Immigrant and Trafficking Victims
Sex trafficking victims made medical visits focused on sexually transmitted infections, pregnancy tests, and abortions.
- Screening immigrant and trafficked victims for violence in the health care setting can pose unique challenges.
- Immigrant and trafficked victims may find the SHARE card helpful.
- Victims of violence who were immigrants and/or trafficked described visiting small, private medical establishments, as well as large, public ones, for a variety of conditions.
- In 2004, HHS initiated a campaign to increase awareness of human trafficking among professionals, including health care workers, who may unknowingly interact with trafficking victims in their daily work.20
- Studies of foreign-born patients in ambulatory care settings have revealed a surprisingly high prevalence of patients who report histories of violence and torture that they did to disclose to their physicians. 21
- With domestic servants, medical visits were triggered by respiratory or systemic illness or bodily injury that prevented the performance of household duties.22
- Sex trafficking victims made medical visits focused on sexually transmitted infections, pregnancy tests, and abortions.23
Under the Department of Health and Human Service (HHS) Language Access Plan (Executive Order 13166) issued in 2000 and updated in 2013, each HHS agency of the Department of Health and Human Services shall provide access to timely, quality language assistance services to individuals with limited English proficiency (LEP).24
Limited English Proficient (LEP) Victims
- The New York State Department of Health implemented a regulation in September 2006 that sets standards for hospitals’ communication with limited-English-proficient individuals (LEP).25
- The U.S. Department of Health and Human and Human Service (HHS) published its 2013 Language Access Plan (HHS LAP) ensuring access to the Department’s programs and activities to people with limited English proficiency (LEP).26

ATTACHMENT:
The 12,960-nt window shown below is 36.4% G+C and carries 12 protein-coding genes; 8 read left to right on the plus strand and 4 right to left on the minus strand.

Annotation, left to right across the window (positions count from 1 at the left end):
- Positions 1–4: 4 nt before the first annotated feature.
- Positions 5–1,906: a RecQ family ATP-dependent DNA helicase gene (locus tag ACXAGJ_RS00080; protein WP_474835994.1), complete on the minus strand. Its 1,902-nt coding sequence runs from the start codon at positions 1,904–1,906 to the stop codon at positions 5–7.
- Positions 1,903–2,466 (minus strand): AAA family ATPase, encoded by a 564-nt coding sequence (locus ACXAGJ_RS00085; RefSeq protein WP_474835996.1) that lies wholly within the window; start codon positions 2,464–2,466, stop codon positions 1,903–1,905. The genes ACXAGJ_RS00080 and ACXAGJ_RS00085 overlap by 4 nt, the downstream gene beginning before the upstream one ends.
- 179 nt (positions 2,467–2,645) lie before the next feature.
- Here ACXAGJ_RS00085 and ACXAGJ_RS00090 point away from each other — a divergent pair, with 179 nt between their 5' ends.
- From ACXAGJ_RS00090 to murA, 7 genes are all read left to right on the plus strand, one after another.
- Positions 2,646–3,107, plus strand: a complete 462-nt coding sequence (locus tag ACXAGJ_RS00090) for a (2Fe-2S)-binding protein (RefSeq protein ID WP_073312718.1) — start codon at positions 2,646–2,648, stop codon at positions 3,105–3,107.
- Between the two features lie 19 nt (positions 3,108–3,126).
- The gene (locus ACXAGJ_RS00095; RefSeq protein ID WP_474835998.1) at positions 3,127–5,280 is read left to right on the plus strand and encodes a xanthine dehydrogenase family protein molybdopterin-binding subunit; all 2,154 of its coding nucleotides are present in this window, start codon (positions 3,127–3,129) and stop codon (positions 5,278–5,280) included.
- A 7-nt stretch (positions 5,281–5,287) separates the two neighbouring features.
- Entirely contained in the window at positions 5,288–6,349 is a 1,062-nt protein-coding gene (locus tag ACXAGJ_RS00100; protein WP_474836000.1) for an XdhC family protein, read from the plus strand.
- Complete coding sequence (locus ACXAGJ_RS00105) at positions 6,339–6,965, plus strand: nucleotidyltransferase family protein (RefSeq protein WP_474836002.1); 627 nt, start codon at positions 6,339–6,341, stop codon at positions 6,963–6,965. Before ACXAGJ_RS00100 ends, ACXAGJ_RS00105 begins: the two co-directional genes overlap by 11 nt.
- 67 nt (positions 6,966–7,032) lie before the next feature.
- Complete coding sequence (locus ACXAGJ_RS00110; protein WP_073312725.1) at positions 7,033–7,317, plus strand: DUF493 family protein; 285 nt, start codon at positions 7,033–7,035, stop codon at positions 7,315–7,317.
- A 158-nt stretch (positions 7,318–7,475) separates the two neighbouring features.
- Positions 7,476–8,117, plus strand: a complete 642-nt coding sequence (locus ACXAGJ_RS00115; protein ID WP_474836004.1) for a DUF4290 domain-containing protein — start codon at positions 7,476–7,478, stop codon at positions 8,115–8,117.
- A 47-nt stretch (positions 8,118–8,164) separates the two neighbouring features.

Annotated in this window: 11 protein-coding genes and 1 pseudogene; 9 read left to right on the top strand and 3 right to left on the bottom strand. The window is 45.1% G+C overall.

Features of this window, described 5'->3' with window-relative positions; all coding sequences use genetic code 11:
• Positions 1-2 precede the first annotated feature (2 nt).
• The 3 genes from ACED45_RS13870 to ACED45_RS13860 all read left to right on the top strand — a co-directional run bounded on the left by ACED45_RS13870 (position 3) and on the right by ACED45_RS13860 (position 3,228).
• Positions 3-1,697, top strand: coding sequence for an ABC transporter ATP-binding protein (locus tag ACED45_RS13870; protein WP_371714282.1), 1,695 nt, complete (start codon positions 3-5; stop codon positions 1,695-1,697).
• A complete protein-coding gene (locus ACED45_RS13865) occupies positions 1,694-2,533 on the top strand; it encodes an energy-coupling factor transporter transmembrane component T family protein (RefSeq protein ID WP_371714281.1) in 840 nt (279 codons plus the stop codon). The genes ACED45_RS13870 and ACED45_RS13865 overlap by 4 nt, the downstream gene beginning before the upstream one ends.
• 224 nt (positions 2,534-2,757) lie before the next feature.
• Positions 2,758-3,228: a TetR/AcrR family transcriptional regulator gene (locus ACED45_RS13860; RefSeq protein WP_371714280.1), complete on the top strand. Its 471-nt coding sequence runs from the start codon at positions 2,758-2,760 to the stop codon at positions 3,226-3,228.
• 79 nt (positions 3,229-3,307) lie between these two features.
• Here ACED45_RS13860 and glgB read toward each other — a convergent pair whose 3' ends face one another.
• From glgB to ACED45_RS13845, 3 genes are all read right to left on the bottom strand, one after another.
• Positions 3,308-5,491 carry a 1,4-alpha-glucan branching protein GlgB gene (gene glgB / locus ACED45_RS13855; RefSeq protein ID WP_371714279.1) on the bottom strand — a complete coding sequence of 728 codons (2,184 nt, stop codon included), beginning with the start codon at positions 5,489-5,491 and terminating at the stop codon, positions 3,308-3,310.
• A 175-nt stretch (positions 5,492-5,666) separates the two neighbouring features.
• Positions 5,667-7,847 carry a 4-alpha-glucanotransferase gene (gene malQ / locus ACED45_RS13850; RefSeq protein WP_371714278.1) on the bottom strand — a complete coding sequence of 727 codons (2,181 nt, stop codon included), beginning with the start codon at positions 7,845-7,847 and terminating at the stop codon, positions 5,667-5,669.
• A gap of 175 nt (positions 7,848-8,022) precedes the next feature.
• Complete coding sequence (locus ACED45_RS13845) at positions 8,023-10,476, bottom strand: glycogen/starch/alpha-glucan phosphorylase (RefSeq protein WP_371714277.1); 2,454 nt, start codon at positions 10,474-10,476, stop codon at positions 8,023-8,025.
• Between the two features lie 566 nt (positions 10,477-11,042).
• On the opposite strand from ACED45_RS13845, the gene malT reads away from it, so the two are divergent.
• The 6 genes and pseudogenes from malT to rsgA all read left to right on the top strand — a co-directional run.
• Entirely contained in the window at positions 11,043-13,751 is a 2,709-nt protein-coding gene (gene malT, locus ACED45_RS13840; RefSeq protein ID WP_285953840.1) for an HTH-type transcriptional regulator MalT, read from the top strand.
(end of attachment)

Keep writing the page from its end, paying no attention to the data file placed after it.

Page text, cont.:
- U.S. Department of Health and Human Services, Administration for Children and Families, Look beneath the surface: Human trafficking is modern-day slavery.
- Baldwin, Eisenman, Sayles, Ryan, Chuang, Identification of Human Trafficking Victims in Health Care Settings, Health and Human Rights, Vol. 13. No. 1, July 2011
In other instances, a language barrier further complicated communications between victims and health care providers. Most of the trafficked victims had limited English proficiency (LEP) while they were enslaved, and many who received health services reported that medical personnel communicated only with their trafficker, who also served as their interpreter. The traffickers would either lie to the health care workers or they would tell the victims to lie.
Studies reveal that health care workers in the U.S. often remain unaware of their immigrant patients’ experiences of extreme violence; patients with past or current histories of trafficking and forced labor are likely also going undetected. Focusing efforts among immigrant or LEP patients, or those who pay cash for services, may facilitate identification of international trafficking victims.
- The Department of Health and Human Services Language Access Plan 2013
This regulation makes it clear that every limited-English-proficient patient has a right to meaningful access to a hospital’s services; requires every hospital to develop a language assistance program and designate a language assistance coordinator; requires hospitals to identify and document each patient’s language of preference and the acceptance or refusal of language assistance services; sets clear limits on the use of friends, strangers, and family members as interpreters, including age restrictions; and so forth.
- New York State Code of Rules and Regulations Section 405.7
- HHS Reaffirms Commitment Access to All Programs and Activities by LEP Persons Pledged